For some celebrities though, bad behavior seems to be largely the product of hedonism and a propensity to act upon impulses without fear of consequences. Many live by the sword, and many of them die by it.

The Silver Lining

People come to rely upon different substances for different reasons, and it stands to reason that people who experience pronounced shifts in mood frequently or endure stresses consistently, would be especially at risk. Artists are people easily tempted by a source of instant gratification, whether that is in the form of cigarettes, marijuana, alcohol, or other substances. And, while the public is quick to pass judgement, let us remember that a famous person is still just a person. They have foibles. They have weaknesses. They make mistakes. Celebrities are idolized and revered — both celebrated and vilified by the public — but we should remember that they are fallible people with their own, unique set of problems. When one of them succumbs to addiction, that can be a wake-up call and lesson for us all.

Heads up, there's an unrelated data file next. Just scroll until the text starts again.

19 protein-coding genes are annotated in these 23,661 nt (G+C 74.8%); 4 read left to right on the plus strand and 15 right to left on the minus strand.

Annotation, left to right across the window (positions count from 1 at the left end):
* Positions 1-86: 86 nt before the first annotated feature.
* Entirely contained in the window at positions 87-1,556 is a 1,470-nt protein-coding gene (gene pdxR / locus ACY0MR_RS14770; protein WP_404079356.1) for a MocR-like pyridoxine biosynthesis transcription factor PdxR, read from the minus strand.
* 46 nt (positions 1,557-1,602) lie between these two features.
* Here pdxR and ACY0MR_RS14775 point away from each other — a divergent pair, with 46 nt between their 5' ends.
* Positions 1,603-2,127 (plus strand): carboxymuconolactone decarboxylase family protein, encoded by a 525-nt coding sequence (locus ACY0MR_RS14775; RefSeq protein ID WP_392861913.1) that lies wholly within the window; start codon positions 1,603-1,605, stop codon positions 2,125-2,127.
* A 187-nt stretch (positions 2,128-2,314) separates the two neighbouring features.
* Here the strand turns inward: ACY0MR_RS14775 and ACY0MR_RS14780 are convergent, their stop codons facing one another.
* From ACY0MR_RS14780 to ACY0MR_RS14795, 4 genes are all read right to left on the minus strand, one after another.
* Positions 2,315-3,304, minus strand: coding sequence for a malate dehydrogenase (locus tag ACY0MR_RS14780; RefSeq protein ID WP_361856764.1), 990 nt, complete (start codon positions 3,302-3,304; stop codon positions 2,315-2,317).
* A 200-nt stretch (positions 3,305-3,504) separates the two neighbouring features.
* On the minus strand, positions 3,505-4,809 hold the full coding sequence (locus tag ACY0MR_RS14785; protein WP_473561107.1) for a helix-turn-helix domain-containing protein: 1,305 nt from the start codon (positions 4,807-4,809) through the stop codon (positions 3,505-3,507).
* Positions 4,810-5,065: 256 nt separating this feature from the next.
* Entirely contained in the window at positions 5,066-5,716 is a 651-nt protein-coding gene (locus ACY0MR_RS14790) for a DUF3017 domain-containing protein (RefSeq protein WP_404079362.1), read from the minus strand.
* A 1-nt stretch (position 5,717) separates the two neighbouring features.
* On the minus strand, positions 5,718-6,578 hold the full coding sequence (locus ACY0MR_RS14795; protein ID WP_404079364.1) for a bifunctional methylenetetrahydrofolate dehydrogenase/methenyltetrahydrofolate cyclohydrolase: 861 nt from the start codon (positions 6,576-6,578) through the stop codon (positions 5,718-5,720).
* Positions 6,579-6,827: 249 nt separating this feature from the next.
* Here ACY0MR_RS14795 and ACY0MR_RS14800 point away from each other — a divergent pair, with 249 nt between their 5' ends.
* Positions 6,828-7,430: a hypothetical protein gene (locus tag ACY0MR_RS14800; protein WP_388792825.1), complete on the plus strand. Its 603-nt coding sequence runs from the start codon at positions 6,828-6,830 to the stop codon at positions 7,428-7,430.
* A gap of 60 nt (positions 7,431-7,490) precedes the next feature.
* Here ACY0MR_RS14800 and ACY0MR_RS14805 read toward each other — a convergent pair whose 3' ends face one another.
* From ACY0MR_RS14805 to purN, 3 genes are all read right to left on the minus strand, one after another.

Author Brandon Engel is a Chicago-based blogger who writes about a variety of topics — everything from vintage horror films, to energy legislation, to drugs. Drugs are of particular interest to Brandon, partially because of the politics surrounding them, and partially because he has himself struggled with them in the past — alcohol and marijuana in particular. However, Brandon is sober and in good health today, mentally and physically, and eager to help those who are struggling with drug addiction.



Addiction and Teen Celebrities

July 16, 2014 by  
Filed under People and Culture